Changing distributors

After Sammy, Mickey, and Mary left the series in the mid-1920s, the Our Gang series entered a transitional period. McGowan was often sick and unable to work on the series, leaving nephew Robert A. McGowan (credited as Anthony Mack) to direct many of the shorts from this period. The Mack-directed shorts are considered to be among the lesser entries in the series.[12] New faces included Bobby "Wheezer" Hutchins, Harry Spear, Jean Darling, and Mary Ann Jackson, while stalwart Farina served as the series' anchor. Robert Anthony McGowan (May 22, 1901 - June 20, 1955) was an American screenwriter amd film director. ... Bobby Hutchins (Robert E. Hutchins) (March 29, 1925 - March 17, 1945) was an American child actor who was a regular in the Our Gang short subjects series from 1926 to 1933. ... Harry Spear (born December 16, 1921 in Los Angeles) is a former child actor, notable for appearing in the Our Gang short subjects series from 1927 to 1929. ... Jean Darling (born Dorothy Jean LeVake on August 23, 1922) is a former American child actress who was regular in the Our Gang short subjects series from 1927 to 1929. ... Mary Ann Jackson (January 14, 1923-December 17, 2003) was an American former child actress who appeared in the Our Gang short subjects series from 1928 to 1931. ...


Also at this time, the Our Gang kids acquired an American Pit Bull Terrier with a ring around his eye; originally named "Pansy", the dog soon became known as Pete the Pup, the most famous Our Gang pet. During this period, Hal Roach ended his distribution arrangement with the Pathé company, instead releasing future products through newly formed Metro-Goldwyn-Mayer. MGM released its first Our Gang comedy in September 1927. The move to MGM offered Roach larger budgets, and the chance to have his films packaged with MGM features to the giant Loews Theatres chain. This article needs additional references or sources for verification. ... Pete the Pup, in a scene from 1931s Fly My Kite. ... For alternate meanings of MGM, see MGM (disambiguation). ... Loews Theatres, founded in 1904 by Marcus Loew, is the oldest theatre chain still operating in North America today. ...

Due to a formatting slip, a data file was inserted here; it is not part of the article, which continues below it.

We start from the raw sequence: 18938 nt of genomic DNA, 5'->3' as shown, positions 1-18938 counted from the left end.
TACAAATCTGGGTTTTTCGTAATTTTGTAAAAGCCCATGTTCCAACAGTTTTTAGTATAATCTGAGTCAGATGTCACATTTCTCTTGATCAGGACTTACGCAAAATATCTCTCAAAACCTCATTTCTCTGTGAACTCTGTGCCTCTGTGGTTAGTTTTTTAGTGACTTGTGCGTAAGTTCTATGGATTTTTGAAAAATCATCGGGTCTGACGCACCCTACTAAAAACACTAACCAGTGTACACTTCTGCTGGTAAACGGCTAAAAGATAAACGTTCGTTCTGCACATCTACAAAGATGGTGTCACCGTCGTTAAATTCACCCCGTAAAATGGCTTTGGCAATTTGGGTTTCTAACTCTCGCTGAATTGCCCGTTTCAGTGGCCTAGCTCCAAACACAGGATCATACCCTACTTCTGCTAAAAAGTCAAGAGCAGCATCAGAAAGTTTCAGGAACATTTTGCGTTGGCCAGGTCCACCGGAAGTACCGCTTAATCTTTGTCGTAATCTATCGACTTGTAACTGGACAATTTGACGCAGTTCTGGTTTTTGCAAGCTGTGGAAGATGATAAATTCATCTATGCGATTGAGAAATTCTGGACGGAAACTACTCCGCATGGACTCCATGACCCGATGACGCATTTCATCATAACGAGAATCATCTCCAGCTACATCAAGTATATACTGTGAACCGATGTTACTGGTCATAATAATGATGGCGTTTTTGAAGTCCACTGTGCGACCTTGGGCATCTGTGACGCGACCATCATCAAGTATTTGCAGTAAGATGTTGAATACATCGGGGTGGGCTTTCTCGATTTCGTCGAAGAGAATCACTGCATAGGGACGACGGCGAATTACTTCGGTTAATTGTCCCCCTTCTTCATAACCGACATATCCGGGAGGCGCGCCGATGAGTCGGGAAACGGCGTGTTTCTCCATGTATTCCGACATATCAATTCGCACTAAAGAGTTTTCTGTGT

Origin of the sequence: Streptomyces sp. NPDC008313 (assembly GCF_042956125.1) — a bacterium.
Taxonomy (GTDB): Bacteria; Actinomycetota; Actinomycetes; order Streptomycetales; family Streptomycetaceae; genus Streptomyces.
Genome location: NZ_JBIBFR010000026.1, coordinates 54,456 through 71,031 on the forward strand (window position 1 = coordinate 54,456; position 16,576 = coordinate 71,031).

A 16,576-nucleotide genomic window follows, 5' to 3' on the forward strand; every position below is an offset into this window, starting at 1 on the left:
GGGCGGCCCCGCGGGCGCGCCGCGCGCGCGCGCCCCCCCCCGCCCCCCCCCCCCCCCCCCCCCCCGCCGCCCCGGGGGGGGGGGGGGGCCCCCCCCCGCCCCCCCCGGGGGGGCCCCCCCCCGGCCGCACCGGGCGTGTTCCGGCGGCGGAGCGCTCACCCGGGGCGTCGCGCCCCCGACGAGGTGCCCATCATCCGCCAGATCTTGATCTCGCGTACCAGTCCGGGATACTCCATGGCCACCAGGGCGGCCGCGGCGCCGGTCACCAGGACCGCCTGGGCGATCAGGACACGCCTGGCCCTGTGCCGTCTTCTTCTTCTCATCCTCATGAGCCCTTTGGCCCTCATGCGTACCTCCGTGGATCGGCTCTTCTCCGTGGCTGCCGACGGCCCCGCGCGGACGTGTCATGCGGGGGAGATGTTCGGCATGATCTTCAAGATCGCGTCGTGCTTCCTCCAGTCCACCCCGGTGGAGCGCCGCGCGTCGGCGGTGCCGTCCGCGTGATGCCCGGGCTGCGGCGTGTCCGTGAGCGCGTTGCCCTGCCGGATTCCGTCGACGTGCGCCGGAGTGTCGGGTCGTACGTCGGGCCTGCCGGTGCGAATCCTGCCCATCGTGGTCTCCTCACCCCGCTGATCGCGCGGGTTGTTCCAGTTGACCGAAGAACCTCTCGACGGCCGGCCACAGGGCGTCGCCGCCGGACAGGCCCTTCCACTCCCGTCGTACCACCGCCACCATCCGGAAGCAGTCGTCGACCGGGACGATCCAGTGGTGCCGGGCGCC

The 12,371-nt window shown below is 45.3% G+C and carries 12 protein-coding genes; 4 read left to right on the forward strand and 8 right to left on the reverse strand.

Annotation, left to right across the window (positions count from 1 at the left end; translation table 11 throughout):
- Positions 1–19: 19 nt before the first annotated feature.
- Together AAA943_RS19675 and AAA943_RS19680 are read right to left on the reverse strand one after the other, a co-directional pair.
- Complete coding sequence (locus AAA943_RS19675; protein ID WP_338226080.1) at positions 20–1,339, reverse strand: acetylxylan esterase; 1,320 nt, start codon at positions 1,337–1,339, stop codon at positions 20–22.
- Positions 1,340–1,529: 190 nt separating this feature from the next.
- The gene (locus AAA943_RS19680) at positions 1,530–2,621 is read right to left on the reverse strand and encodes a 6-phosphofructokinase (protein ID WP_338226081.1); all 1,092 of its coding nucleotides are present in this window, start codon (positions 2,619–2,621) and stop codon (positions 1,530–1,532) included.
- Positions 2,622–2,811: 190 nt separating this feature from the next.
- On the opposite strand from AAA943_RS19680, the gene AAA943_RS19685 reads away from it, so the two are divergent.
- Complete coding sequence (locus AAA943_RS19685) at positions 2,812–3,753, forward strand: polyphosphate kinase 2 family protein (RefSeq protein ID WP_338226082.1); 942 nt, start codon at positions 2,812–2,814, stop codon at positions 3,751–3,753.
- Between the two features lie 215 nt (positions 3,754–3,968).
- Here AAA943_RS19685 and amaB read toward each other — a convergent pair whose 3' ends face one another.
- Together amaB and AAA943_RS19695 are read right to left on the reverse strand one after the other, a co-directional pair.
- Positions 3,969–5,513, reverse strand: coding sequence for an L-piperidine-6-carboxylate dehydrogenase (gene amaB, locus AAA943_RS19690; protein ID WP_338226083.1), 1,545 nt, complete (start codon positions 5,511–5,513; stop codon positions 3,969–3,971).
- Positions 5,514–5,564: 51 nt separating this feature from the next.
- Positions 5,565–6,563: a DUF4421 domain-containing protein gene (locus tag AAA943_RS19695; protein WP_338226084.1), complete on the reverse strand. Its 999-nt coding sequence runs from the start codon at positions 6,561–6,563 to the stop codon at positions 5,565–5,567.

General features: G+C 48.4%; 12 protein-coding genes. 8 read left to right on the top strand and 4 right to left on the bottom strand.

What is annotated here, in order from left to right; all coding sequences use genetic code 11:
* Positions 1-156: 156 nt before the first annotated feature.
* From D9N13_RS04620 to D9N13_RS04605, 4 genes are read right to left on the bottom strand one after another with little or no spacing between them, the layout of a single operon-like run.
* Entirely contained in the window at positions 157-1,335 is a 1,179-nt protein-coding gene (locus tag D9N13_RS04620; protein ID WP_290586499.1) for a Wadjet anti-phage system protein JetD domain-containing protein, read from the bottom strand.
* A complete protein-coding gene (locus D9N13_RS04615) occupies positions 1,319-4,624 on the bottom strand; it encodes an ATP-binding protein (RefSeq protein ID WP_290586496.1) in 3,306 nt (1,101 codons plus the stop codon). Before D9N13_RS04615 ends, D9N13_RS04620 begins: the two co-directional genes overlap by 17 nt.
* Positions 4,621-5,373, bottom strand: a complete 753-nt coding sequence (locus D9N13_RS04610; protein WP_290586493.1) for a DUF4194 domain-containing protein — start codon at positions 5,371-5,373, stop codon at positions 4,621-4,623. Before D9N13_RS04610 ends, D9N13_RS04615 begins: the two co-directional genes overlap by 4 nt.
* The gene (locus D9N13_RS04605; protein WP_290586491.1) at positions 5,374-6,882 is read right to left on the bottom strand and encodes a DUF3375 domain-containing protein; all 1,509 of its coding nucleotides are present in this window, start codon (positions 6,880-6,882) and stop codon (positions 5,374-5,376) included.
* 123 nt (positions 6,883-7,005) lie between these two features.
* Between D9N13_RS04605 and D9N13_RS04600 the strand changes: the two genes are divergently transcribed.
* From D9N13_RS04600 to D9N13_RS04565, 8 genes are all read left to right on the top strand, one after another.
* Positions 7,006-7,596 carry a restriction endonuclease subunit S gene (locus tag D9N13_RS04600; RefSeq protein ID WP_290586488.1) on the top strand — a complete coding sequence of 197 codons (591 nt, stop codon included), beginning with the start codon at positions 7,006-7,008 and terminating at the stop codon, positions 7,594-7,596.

Some of the shorts around this time, particularly Spook Spoofing (1928, one of only two three-reelers in the Our Gang canon) contained extended scenes of the gang tormenting and teasing Farina, scenes which helped spur the claims of racism which many other shorts did not warrant. These shorts marked the departure of Jackie Condon, who had been with the group from the beginning of the series. Jackie Condon (John Condon) (March 25, 1918 - October 13, 1977) was an American child actor who was a regular on the Our Gang short series during the Pathé silent era. ...

Jackie Cooper in the 1930 short When the Wind Blows.
Jackie Cooper in the 1930 short When the Wind Blows.

Jackie Cooper in Our Gangs When the Wind Blows. ... Jackie Cooper in Our Gangs When the Wind Blows. ... Jackie Cooper (born John Cooper, Jr. ...

The sound era